Southern Africa plans ahead for drought as report warns of possible El Niño effect


Countries in southern Africa are urging farmers to plant early and prepare for drought conditions that many experts are predicting the subregion may suffer as a result of El Niño. "The worst effects of this year's El Niño are expected to be felt over the next few months", according to a Special Report on the event's impact on crop production in the subregion released by FAO's Global Information and Early Warning System (GIEWS) in late November.
This year's El Niño phenomenon - a warming of surface waters in the Pacific Ocean off the coast of Peru often associated with extreme weather patterns - is widely considered to be among the most severe this century.

Drought conditions are forecast for most southern African countries, including Botswana, Lesotho, Madagascar, Malawi, Mozambique, Namibia, South Africa, Swaziland, Zambia and Zimbabwe. To reduce possible adverse effects, governments in the subregion are encouraging farmers to plant drought-resistant crops as early as possible and to adopt better water conservation methods. Other contingency plans include the distribution of seed packs and inputs and conservation of food stocks. The most recent GIEWS report on the Food Supply Situation and Crop Prospects in sub-Saharan Africa warns that reports of impending drought might prompt some farmers to keep more grain for family consumption forcing countries to import more cereals from outside.

Many in southern Africa remember the effects of the 1991/92 El Niño, which resulted in a devastating drought that threatened some 18 million people with famine. However, credible early warning, on-the-spot assessments, rapid regional response and large-scale international assistance were credited with saving many lives.

FAO/GIEWS has been closely monitoring weather and crop events in southern Africa using satellite imagery, together with country-level field observations, in order to head off any possible El Niño-induced catastrophe in a region that has already suffered from adverse weather in recent months. Malawi has been hit by both drought and flood, and hundreds of thousands of people in southern parts of Madagascar are now receiving food assistance after a devastating combination of locust plagues and poor rainfall sharply reduced crops this year.

The critical period for possible impact of El Niño on the next crop season will start in January 1998, at the onset of pollination, according to the report, which follows two earlier reports on the effects of El Niño and other weather anomalies in Latin America and Asia. FAO/GIEWS will continue to monitor events closely and issue reports, as appropriate, updating information on the situation.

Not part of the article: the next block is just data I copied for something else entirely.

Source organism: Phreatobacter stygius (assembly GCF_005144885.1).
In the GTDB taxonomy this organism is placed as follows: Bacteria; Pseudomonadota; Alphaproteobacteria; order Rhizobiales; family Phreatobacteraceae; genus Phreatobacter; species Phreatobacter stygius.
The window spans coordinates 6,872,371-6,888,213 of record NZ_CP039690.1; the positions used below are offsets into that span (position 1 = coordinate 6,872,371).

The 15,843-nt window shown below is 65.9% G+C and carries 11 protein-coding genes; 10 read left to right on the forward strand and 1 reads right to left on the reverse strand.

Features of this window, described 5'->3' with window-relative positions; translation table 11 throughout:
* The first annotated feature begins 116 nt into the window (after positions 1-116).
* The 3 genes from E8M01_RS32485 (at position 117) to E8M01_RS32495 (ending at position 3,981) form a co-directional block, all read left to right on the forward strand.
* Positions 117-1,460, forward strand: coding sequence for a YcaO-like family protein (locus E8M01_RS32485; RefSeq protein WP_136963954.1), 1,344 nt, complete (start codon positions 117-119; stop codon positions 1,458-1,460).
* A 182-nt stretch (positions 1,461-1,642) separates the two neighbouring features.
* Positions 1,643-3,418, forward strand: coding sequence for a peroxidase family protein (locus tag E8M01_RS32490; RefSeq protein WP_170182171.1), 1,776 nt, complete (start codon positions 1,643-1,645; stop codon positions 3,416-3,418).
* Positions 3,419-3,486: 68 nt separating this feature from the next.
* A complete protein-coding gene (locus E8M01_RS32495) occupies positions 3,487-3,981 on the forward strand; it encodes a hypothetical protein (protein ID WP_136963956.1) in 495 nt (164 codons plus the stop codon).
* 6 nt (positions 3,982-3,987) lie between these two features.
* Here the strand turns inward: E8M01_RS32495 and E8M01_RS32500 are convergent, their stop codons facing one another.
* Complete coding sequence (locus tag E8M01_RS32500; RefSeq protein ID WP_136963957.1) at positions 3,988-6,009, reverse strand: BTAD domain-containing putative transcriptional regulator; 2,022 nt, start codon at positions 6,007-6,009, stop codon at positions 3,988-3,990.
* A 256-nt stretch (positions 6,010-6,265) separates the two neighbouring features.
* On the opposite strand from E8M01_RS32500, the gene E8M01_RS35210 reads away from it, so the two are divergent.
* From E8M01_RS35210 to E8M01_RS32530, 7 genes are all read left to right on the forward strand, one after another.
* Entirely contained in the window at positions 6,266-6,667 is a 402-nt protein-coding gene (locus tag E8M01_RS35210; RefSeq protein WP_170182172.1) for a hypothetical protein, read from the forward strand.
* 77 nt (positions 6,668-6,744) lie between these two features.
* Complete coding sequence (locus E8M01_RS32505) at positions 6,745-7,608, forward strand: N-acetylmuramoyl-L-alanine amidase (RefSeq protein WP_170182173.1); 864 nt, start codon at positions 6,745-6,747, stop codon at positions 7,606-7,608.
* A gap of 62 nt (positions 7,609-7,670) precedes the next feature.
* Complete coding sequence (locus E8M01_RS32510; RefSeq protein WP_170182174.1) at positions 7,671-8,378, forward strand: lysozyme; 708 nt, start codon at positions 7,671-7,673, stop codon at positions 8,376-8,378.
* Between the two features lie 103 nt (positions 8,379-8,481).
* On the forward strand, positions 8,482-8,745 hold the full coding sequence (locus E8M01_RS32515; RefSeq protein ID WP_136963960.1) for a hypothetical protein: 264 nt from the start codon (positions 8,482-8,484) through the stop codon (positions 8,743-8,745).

El Niño: the phenomenon
El Niño (Spanish for Christ Child) is the name given by Peruvian fisherfolk to the warming of the surface waters of the Pacific Ocean that tends to occur around Christmas. A natural event that recurs in more or less regular cycles (on average every four to five years), El Niño affects the Pacific from Peru to Indonesia. The local warming of the world's largest ocean also has repercussions for global atmospheric circulation of winds and waters.

Although some of its effects may be beneficial, the phenomenon is better known for the havoc it can wreak: harvests can be lost, fishery yields reduced and oceanic ecosystems endangered, threatening food security in many regions. The disturbance can produce droughts in southern Africa, parts of India, Indonesia, Australia and certain regions of the Americas, floods in Kenya, Argentina and the United States, erratic monsoons in South Asia and extremely high temperatures in Japan and some regions of Canada.

Although the warming of the waters may last from 12 months to five years, a time lag between the phenomenon itself and many of its most important climatic consequences means that repercussions are long term. The intense El Niño of 1982/83 brought devastation to more than 15 countries.

A growing number of experts have criticized press coverage and interpretation of scientific predictions about the current El Niño as scaremongering. FAO agrometeorologist Rene Gommes said, "It is important not to minimize risks but also to remember that there have been El Niños without any catastrophes and catastrophes without any El Niños". Back to article

28 November 1997

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